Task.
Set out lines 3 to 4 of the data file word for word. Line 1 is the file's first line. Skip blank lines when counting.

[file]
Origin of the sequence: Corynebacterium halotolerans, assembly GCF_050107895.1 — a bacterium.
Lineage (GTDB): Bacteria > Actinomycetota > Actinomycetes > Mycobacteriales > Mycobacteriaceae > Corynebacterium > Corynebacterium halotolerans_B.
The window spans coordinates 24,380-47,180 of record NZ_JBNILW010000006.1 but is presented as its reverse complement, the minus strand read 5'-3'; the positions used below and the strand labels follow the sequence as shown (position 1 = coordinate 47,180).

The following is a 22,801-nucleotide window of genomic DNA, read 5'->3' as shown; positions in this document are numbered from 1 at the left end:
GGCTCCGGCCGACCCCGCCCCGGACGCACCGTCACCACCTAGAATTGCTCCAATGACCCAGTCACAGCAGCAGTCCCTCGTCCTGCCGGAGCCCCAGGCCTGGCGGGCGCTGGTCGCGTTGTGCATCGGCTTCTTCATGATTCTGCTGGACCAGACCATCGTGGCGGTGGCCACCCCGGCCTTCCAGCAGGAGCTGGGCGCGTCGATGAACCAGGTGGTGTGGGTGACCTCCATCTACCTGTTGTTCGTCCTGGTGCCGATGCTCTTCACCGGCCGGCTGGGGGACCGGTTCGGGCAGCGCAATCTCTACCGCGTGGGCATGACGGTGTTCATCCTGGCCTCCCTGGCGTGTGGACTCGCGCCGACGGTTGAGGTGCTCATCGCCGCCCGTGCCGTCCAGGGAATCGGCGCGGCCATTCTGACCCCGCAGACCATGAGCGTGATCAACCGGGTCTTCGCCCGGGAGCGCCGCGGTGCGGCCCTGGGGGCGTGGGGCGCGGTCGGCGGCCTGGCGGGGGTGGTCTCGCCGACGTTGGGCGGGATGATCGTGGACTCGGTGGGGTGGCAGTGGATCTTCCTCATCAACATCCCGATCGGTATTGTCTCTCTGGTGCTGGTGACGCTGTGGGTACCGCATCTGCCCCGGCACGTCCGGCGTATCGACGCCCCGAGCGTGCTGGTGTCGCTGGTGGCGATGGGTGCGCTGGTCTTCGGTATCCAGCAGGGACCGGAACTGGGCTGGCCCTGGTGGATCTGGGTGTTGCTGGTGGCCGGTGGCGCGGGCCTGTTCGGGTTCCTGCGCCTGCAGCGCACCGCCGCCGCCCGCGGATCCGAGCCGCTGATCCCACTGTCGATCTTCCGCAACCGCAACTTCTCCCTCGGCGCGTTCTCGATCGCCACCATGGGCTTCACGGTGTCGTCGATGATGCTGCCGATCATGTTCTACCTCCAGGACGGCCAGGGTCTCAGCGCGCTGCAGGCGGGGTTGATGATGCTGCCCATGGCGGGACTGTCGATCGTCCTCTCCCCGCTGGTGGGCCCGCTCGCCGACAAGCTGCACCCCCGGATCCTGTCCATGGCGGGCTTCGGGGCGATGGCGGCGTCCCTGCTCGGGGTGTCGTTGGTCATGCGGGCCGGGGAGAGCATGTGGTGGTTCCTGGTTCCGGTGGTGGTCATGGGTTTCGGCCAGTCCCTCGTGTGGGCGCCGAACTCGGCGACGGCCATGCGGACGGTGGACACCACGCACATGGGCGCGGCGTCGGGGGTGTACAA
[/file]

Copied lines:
The window spans coordinates 24,380-47,180 of record NZ_JBNILW010000006.1 but is presented as its reverse complement, the minus strand read 5'-3'; the positions used below and the strand labels follow the sequence as shown (position 1 = coordinate 47,180).

The following is a 22,801-nucleotide window of genomic DNA, read 5'->3' as shown; positions in this document are numbered from 1 at the left end: